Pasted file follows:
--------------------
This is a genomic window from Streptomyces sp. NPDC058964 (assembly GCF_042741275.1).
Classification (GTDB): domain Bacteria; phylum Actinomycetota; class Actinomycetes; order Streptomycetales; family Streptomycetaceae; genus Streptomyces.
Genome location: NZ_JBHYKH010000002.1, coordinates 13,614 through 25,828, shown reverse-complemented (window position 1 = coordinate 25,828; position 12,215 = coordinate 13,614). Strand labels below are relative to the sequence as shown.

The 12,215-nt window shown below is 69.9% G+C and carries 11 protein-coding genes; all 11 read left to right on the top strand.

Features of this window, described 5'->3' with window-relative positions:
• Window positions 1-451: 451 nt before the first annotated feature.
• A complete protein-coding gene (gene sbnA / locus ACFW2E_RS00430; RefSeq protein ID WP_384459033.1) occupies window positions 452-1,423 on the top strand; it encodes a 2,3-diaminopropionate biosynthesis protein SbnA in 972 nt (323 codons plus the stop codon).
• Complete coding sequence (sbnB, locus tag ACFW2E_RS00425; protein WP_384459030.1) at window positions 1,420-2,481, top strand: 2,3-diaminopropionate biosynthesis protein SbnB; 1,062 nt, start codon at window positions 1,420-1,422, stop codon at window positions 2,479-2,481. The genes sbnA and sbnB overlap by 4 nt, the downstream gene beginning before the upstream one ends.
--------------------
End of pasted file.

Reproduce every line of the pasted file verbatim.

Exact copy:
This is a genomic window from Streptomyces sp. NPDC058964 (assembly GCF_042741275.1).
Classification (GTDB): domain Bacteria; phylum Actinomycetota; class Actinomycetes; order Streptomycetales; family Streptomycetaceae; genus Streptomyces.
Genome location: NZ_JBHYKH010000002.1, coordinates 13,614 through 25,828, shown reverse-complemented (window position 1 = coordinate 25,828; position 12,215 = coordinate 13,614). Strand labels below are relative to the sequence as shown.

The 12,215-nt window shown below is 69.9% G+C and carries 11 protein-coding genes; all 11 read left to right on the top strand.

Features of this window, described 5'->3' with window-relative positions:
• Window positions 1-451: 451 nt before the first annotated feature.
• A complete protein-coding gene (gene sbnA / locus ACFW2E_RS00430; RefSeq protein ID WP_384459033.1) occupies window positions 452-1,423 on the top strand; it encodes a 2,3-diaminopropionate biosynthesis protein SbnA in 972 nt (323 codons plus the stop codon).
• Complete coding sequence (sbnB, locus tag ACFW2E_RS00425; protein WP_384459030.1) at window positions 1,420-2,481, top strand: 2,3-diaminopropionate biosynthesis protein SbnB; 1,062 nt, start codon at window positions 1,420-1,422, stop codon at window positions 2,479-2,481. The genes sbnA and sbnB overlap by 4 nt, the downstream gene beginning before the upstream one ends.